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Discussion Starter #1 (Edited)
After twice going flat when the car was not used for a few days I concluded that the battery in my 2014 dCi auto was on its last legs.
As the second occurrence was last night when my wife was going to go out (I ended up taking her in my car) and as I am aiming to be out all day Saturday, instead of using up lots of my time going to get it changed I decided for the first time ever to buy a new battery and change it myself.

Renault may have changed the method of mounting etc on later cars but for my car, not fitted with start-stop, still needed an "EFB" battery and not just a standard lead-acid one. This is apparently due to the "smart recharging" technology built into the car. I bought from GSF and they would not warrant the cheaper lead--acid one as they said it was not suited to the car.

You will need:
Your radio code
Torx driver to remove the battery clamp (T40 IIRC)
9mm spanner
10mm spanner

I started by pulling out the small-diameter vent tube from the side of the battery, loosening the battery clamp, then removing the black wire from the negative terminal using a 9mm spanner. You then need a 10mm spanner to remove the negative battery terminal clamp and the wire/connector assembly that is attached.

Next 9mm spanner again to remove the red wire from the positive terminal.

I then removed the clamp and took the battery out - pull it slightly towards the front of the car to release it then lift straight up.
Then when out of the car you can use a 10mm spanner to remove the clamp from the positive terminal and transfer it to the new battery.

Fit the new battery into the car by placing it into the tray and push it rearwards, then fit the clamp. Reconnect the positive wire, then the negative clamp and then the negative wire. Push the vent tube back in.

Start the car (I chose to leave the driver's door open all through the change process to prevent the central locking from unintentionally activating, but closed it before starting the engine). Put the radio code in, operate all 4 electric windows in turn fully down then up and - hey presto !

No photos (sorry) as I did it all in the dark using the light from my garage and an LED magnetic "universal" torch.
 

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"EFB" battery.Thats a new one on me what is it? And I bet its means a whole lot more expensive. Ive the same age of car so I am expecting I'll be in the same boat soon.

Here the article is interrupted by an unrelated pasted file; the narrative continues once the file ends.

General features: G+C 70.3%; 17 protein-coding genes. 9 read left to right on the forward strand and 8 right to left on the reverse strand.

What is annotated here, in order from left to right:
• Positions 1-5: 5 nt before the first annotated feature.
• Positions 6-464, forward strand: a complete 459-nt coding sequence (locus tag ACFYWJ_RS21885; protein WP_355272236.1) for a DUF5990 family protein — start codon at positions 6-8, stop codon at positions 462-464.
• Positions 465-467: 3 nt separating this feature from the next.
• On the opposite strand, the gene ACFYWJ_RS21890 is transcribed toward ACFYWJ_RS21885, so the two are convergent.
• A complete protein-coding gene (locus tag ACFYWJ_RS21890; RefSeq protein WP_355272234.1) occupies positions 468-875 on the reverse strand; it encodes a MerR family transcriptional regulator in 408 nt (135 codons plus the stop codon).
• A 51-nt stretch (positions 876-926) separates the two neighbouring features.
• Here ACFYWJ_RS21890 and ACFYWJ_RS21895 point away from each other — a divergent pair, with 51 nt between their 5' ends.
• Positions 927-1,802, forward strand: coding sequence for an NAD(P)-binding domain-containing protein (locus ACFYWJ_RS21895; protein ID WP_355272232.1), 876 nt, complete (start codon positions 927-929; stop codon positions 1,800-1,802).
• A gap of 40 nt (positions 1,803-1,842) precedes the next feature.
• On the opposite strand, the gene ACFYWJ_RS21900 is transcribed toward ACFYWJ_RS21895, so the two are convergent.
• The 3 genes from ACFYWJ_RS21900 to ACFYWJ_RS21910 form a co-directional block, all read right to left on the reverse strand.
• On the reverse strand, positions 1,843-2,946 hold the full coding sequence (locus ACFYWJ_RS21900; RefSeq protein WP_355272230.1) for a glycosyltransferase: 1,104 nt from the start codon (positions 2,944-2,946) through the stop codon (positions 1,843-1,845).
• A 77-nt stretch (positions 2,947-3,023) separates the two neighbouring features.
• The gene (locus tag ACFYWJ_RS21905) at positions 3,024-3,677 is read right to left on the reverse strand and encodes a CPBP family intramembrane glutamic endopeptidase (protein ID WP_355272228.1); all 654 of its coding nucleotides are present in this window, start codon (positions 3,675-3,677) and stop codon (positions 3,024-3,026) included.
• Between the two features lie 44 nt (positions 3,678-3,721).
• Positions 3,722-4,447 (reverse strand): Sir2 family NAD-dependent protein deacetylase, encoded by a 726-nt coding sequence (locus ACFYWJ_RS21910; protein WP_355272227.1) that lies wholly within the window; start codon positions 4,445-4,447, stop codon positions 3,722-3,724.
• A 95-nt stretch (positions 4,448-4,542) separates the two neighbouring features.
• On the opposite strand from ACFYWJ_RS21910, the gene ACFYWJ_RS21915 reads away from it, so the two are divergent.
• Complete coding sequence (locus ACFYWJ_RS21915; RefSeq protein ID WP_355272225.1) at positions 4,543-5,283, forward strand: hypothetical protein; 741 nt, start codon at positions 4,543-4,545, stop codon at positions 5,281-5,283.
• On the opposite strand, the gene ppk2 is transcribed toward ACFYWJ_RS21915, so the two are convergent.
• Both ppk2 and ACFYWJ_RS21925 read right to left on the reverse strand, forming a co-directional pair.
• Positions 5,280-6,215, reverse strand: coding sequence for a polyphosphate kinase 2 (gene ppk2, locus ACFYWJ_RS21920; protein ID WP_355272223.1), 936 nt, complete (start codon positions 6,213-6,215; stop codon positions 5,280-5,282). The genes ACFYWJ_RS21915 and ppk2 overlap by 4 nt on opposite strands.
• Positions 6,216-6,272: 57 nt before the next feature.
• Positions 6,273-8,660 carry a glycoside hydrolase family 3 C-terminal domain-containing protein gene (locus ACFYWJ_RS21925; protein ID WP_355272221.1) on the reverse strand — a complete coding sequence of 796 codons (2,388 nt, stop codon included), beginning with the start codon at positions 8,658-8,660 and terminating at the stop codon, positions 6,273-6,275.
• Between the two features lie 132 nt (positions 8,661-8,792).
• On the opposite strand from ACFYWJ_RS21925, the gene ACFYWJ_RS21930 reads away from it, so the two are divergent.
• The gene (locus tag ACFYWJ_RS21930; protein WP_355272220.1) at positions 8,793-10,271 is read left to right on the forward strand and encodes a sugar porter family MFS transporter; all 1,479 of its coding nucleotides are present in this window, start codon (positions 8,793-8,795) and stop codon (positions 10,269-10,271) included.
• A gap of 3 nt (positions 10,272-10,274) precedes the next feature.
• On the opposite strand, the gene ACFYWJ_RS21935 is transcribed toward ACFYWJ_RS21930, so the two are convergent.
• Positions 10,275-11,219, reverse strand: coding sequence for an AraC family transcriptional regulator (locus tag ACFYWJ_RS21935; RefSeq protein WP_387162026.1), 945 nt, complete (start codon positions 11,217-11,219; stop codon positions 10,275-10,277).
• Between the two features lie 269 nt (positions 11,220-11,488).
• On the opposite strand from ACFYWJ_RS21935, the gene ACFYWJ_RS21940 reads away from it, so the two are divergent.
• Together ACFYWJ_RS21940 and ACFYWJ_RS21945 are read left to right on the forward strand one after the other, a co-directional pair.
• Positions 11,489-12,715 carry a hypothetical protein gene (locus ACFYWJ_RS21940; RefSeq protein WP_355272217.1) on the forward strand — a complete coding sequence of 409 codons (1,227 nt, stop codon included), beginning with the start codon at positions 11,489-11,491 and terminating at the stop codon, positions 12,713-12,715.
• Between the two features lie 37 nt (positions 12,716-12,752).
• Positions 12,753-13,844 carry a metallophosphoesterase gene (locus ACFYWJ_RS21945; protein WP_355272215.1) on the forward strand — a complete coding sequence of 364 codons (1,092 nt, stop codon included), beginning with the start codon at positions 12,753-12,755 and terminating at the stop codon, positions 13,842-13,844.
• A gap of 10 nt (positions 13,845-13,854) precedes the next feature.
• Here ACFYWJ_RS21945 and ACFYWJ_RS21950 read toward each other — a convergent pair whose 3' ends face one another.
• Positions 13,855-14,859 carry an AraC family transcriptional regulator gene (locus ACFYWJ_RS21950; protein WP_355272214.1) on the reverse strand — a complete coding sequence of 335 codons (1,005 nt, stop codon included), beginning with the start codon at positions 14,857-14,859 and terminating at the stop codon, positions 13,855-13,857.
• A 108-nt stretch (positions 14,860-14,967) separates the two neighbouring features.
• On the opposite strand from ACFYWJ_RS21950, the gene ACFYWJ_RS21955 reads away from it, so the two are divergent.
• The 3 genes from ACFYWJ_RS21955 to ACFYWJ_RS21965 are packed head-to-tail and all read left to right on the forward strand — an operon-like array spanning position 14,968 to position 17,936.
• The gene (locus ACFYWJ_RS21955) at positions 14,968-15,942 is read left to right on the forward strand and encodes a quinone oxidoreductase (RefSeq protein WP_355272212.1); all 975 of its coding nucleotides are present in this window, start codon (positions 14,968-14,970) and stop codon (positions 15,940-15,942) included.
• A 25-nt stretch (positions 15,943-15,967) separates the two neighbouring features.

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Discussion Starter #6
May I ask what was the price of the battery
£101... I've not had to buy a battery for... must be getting on for 10 years so was still thinking that it would be around £60 or £70 as I do tend to occasionally look at the prices when wandering around Halfords. When I started looking around online, I was a bit horrified that starting prices were from over £150... thinking that without stop-start I would just need an "ordinary" lead-acid battery I was still surprised that prices were from around £90, and then I came across the special promotion at GSF for £67. When I went to collect it, they asked what car it was for, double-checked and said that it was not suitable, even showing me the screen to confirm this.

Sure enough when I got home from work and checked the original battery on the Captur, it is indeed labelled as EFB.
Glad I paid the extra and got the right type, and all is now well with the car (fingers crossed)
 

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Discussion Starter #9
Tayna have been recommended by acquaintances on another forum.
Trouble is that (a) again they recommend the wrong type for my Captur, and (b) delivery is 1 - 2 working days which would mean that I would still be waiting for it.

As it happens my wife had to make a sudden, unexpected long drive yesterday to help our elder daughter as one of her kids was ill - something she would not have risked with the old battery... and incidentally after the non-start issue on Thursday night I had connected a charge up. On Friday evening when I went to change the battery, the charger was still going at around 4A so the old battery was not charging properly. Fortunately it had charged sufficiently for me to start the Captur and extract it from the garage so that I had room to work in the engine bay.... and the car reportedly ran much better than it has done for a while.
 

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Have you got any type of Obd2 software to check for possible error codes? I mean, "Carly for Renault" , "Torque" or similar? I´m sure some errors must remain on the ECU after this change...
 

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A ODB11 plugin is under £4 on ebay with bluetooth software and the code software is free on the internet



It's handy to have and can be tranfered to another car
 
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